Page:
Eye Like To Eat: Feast of Seven Fishes

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This eye-healthy recipes looks absolutely delicious from Biosyntrx Seven-fishes-recipesjpg

Italians, and folks with dear Italian relatives, usually celebrate Christmas Eve with a Feast of Seven Fishes, which was historically served after a 24 hour fasting period and commemorates the Vigilia di Natale.

Although fasting is a healthy concept that Biosyntrx wholeheartedly supports, pre-Christmas fasting doesn’t seem to be popular with many people. My brother-in-law introduced our family to the Seven Fish tradition more than 30 years ago.  After a few years our family, and apparently many others, simplified the seven separate fish dish feast concept to a one pot feast including seven types of fish. This recipe is casual dinner-party-perfect most anytime.

Ingredients: Serves 8

  • 1/2 cup extra virgin olive oil
  • Crushed red pepper flakes to taste
  • 5-6 anchovy fillets, drained
  • 5-6 cloves garlic, crushed
  • 2-3 bay leaf, fresh or dried
  • 4 ribs celery, chopped
  • 2 medium onions, chopped
  • 2-3 cups good-quality dry white wine
  • 3 or 4 cups chicken stock or clam juice
  • 2 cans chunky-style crushed tomatoes (32 ounces)
  • 8 sprigs fresh thyme, leaves stripped (2 or 3 tablespoons)
  • A really big handful of flat leaf Italian parsley, chopped
  • About two pounds white fish fillets, cut into 2-inch chunks
  • About one pound shelled crab
  • Salt and pepper
  • About one pound large shrimp, ask for deveined easy-peel shrimp at the seafood counter
  • About one pound sea scallops rinsed and scrubbed clean
  • About one pound or one bag mussels, scrubbed clean and beards removed.
  • About one half pound calamari cut in rounds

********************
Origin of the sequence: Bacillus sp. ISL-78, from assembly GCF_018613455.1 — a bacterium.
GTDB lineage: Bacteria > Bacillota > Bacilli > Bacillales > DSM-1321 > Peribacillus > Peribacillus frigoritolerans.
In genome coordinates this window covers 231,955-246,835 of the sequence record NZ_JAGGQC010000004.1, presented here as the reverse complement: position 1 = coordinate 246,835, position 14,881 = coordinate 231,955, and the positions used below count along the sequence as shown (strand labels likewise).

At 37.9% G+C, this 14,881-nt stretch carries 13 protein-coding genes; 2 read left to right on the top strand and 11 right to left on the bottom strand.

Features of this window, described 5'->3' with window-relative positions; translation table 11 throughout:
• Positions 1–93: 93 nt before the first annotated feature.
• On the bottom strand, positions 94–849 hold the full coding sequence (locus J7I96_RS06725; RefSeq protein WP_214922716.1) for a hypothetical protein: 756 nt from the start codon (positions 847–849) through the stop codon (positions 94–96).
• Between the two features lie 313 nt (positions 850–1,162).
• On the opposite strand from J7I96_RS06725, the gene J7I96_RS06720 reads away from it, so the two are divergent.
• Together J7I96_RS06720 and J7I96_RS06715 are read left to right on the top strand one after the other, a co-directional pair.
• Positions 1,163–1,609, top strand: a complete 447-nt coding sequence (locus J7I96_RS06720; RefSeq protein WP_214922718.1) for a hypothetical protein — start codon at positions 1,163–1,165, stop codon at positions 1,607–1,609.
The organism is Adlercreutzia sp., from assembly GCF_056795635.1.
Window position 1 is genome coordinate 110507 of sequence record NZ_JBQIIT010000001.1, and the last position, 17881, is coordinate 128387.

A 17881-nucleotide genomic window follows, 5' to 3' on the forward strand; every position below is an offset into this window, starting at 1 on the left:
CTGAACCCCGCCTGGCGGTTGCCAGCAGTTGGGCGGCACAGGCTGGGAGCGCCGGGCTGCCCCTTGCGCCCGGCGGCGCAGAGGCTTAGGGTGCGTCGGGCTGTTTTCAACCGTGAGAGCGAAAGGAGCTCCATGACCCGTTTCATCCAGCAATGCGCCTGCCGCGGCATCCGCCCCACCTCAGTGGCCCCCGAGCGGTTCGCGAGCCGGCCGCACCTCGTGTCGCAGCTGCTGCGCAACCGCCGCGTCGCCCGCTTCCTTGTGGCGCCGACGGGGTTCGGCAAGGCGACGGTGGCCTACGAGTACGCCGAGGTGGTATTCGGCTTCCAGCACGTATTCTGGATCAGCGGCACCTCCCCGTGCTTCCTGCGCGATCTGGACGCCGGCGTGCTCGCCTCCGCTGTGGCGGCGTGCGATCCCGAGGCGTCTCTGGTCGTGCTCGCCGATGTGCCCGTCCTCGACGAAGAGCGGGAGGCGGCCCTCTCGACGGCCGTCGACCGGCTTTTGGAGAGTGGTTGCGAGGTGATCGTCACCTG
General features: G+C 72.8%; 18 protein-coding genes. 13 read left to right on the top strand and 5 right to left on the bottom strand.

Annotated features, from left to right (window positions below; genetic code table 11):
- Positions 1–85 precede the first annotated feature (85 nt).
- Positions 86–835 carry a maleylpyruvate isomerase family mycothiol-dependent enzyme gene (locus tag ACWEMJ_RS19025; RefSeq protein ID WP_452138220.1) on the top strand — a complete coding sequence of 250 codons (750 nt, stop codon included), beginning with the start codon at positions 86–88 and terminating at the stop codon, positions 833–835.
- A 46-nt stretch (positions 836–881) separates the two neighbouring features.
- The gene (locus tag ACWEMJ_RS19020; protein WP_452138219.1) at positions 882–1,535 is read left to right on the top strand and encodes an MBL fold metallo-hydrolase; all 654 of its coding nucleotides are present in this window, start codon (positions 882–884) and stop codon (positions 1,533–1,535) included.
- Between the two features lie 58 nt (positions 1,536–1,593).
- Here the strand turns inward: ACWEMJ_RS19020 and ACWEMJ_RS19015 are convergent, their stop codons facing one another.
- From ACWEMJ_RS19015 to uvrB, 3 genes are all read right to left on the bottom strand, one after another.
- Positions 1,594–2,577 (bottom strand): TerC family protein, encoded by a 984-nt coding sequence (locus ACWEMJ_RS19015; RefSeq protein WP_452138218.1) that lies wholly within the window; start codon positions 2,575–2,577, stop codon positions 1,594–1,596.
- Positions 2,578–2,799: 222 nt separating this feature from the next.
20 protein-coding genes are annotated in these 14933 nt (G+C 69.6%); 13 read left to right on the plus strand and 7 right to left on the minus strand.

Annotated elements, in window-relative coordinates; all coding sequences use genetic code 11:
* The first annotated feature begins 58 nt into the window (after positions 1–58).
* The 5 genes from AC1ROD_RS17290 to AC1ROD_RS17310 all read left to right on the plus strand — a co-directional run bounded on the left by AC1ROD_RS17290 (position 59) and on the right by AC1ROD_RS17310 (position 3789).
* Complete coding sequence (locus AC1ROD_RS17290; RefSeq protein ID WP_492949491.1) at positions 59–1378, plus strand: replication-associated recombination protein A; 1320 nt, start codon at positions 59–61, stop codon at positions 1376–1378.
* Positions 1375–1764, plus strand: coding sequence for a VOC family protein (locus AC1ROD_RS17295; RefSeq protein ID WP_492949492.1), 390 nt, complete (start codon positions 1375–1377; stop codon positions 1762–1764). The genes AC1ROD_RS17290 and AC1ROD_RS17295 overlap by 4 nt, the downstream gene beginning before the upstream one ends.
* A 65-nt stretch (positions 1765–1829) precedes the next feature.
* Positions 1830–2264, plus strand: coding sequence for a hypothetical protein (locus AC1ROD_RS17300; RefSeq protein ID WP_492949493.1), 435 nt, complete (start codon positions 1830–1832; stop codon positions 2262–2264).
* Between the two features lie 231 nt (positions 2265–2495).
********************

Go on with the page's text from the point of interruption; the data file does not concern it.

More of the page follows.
• About one pound littleneck clams, rinsed and scrubbed clean of dirt and sand.
  • 2 loaves of fresh, crusty bread, for mopping


In a large pot over moderate heat combine the olive oil, anchovies, garlic, bay leaf and crushed red pepper to taste. Let the anchovies melt into the oil. They provide natural salt, and the pepper flakes infuse the oil, providing the amount of heat you prefer.

Chop the celery and onion and add to the pot. Sauté the vegetables for a few minutes to soften, then add the white wine. Reduce the wine for a few minutes, then add the chicken stock / clam juice, tomatoes, thyme and parsley.

Bring the sauce back to a boil and reduce the heat to medium-low for a few minutes. This dish can be prepared ahead to this point if you chose (perfect for leaving on the stove while you attend Christmas Eve services, or a neighborhood caroling party).

Season the fish chunks with salt and pepper. Add the shrimp, scallops and mussels and cover the pot and cook for five minutes; add the seasoned cod and cook for five or six  more minutes and add the shelled crab for the last one or two minutes, giving the pot a good shake now and again. Don’t stir because it will break up the fish.

Remove the lid and discard any mussels or clams that do not open.

Gather friends and family around and carefully ladle the stew into shallow bowls (over pasta if preferred) and pass crusty bread at the table, preferably sour dough if available.

A reminder; this recipe works with as many different types of fish that you choose to use, so don’t feel like you have to use seven.

For those of you who happen to also love the tradition of drinking a Beaujolais Nouveau (one month old red wine) with your seven fishes, the late autumn 2013 Gamay-based wine got great reviews in the latest Wine Enthusiast Magazine.

Unfortunately, this also means it will sell out very fast. So, call your wine seller now and think about buying a bottle for the holidays and others to drink during winter 2013 since most Beaujolais Nouveau is as good as it’s going to get shortly after it’s bottled.  And, don’t listen to folks who tell you that a young Beaujolius won’t go with this dish.  It’s perfect with tomato-based fish dishes and tres chic to own up to drinking and preferring this impish young red wine to celebrate the traditional spirit of Christmas.

My wine expert friend and former neighbor, Karen MacNeil – author of The Wine Bible, once compared drinking Beaujolais Nouveau to eating cookie dough; although not as good as perfectly baked cookies, it’s still a delightful and traditional seasonal treat.

Nutritional Information:  Fish and shellfish are great sources of high quality protein; B and C vitamins, and minerals including sodium, potassium, calcium and iron.


Ellen Troyer, with Spencer Thornton, MD and the Biosyntrx staff. 


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